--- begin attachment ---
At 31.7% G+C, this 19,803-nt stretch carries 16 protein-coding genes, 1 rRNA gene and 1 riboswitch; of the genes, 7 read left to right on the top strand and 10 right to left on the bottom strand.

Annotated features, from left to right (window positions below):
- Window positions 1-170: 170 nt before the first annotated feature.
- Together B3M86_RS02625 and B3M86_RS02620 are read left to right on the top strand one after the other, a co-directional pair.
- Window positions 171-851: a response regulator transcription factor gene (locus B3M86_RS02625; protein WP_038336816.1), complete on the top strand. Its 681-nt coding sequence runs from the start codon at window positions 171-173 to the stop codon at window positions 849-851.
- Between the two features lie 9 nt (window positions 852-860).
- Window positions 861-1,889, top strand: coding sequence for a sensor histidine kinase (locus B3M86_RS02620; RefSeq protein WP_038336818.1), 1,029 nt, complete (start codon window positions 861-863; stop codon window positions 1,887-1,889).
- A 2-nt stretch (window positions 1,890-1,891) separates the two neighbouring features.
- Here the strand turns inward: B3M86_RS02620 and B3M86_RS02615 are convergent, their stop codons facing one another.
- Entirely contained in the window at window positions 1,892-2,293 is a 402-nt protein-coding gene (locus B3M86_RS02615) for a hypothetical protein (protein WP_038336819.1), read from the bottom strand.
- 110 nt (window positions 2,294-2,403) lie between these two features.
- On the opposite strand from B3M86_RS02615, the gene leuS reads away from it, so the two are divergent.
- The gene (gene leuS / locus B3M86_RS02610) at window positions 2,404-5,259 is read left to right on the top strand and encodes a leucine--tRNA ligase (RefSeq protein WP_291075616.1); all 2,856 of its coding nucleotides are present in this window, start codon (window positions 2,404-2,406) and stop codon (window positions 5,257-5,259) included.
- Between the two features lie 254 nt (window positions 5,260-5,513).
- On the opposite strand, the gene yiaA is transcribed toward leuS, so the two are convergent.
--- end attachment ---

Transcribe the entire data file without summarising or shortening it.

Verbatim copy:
At 31.7% G+C, this 19,803-nt stretch carries 16 protein-coding genes, 1 rRNA gene and 1 riboswitch; of the genes, 7 read left to right on the top strand and 10 right to left on the bottom strand.

Annotated features, from left to right (window positions below):
- Window positions 1-170: 170 nt before the first annotated feature.
- Together B3M86_RS02625 and B3M86_RS02620 are read left to right on the top strand one after the other, a co-directional pair.
- Window positions 171-851: a response regulator transcription factor gene (locus B3M86_RS02625; protein WP_038336816.1), complete on the top strand. Its 681-nt coding sequence runs from the start codon at window positions 171-173 to the stop codon at window positions 849-851.
- Between the two features lie 9 nt (window positions 852-860).
- Window positions 861-1,889, top strand: coding sequence for a sensor histidine kinase (locus B3M86_RS02620; RefSeq protein WP_038336818.1), 1,029 nt, complete (start codon window positions 861-863; stop codon window positions 1,887-1,889).
- A 2-nt stretch (window positions 1,890-1,891) separates the two neighbouring features.
- Here the strand turns inward: B3M86_RS02620 and B3M86_RS02615 are convergent, their stop codons facing one another.
- Entirely contained in the window at window positions 1,892-2,293 is a 402-nt protein-coding gene (locus B3M86_RS02615) for a hypothetical protein (protein WP_038336819.1), read from the bottom strand.
- 110 nt (window positions 2,294-2,403) lie between these two features.
- On the opposite strand from B3M86_RS02615, the gene leuS reads away from it, so the two are divergent.
- The gene (gene leuS / locus B3M86_RS02610) at window positions 2,404-5,259 is read left to right on the top strand and encodes a leucine--tRNA ligase (RefSeq protein WP_291075616.1); all 2,856 of its coding nucleotides are present in this window, start codon (window positions 2,404-2,406) and stop codon (window positions 5,257-5,259) included.
- Between the two features lie 254 nt (window positions 5,260-5,513).
- On the opposite strand, the gene yiaA is transcribed toward leuS, so the two are convergent.